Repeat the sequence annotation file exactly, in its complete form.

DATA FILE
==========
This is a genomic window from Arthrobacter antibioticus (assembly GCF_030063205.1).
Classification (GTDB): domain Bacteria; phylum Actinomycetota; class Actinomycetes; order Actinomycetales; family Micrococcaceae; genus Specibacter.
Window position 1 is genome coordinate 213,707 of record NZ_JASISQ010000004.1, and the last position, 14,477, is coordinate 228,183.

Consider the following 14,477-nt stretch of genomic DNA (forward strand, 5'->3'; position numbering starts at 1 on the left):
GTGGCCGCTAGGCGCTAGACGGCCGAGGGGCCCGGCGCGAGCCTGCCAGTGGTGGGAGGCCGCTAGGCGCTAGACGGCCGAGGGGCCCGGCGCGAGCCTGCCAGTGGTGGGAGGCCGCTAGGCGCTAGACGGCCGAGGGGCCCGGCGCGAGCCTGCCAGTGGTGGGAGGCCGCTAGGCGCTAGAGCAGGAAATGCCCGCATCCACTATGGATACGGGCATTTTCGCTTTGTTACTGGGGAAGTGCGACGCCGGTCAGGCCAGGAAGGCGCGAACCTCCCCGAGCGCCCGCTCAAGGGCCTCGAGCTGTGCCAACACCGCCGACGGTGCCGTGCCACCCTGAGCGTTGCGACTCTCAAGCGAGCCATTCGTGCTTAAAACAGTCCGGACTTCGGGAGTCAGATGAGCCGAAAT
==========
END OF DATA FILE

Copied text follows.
This is a genomic window from Arthrobacter antibioticus (assembly GCF_030063205.1).
Classification (GTDB): domain Bacteria; phylum Actinomycetota; class Actinomycetes; order Actinomycetales; family Micrococcaceae; genus Specibacter.
Window position 1 is genome coordinate 213,707 of record NZ_JASISQ010000004.1, and the last position, 14,477, is coordinate 228,183.

Consider the following 14,477-nt stretch of genomic DNA (forward strand, 5'->3'; position numbering starts at 1 on the left):
GTGGCCGCTAGGCGCTAGACGGCCGAGGGGCCCGGCGCGAGCCTGCCAGTGGTGGGAGGCCGCTAGGCGCTAGACGGCCGAGGGGCCCGGCGCGAGCCTGCCAGTGGTGGGAGGCCGCTAGGCGCTAGACGGCCGAGGGGCCCGGCGCGAGCCTGCCAGTGGTGGGAGGCCGCTAGGCGCTAGAGCAGGAAATGCCCGCATCCACTATGGATACGGGCATTTTCGCTTTGTTACTGGGGAAGTGCGACGCCGGTCAGGCCAGGAAGGCGCGAACCTCCCCGAGCGCCCGCTCAAGGGCCTCGAGCTGTGCCAACACCGCCGACGGTGCCGTGCCACCCTGAGCGTTGCGACTCTCAAGCGAGCCATTCGTGCTTAAAACAGTCCGGACTTCGGGAGTCAGATGAGCCGAAAT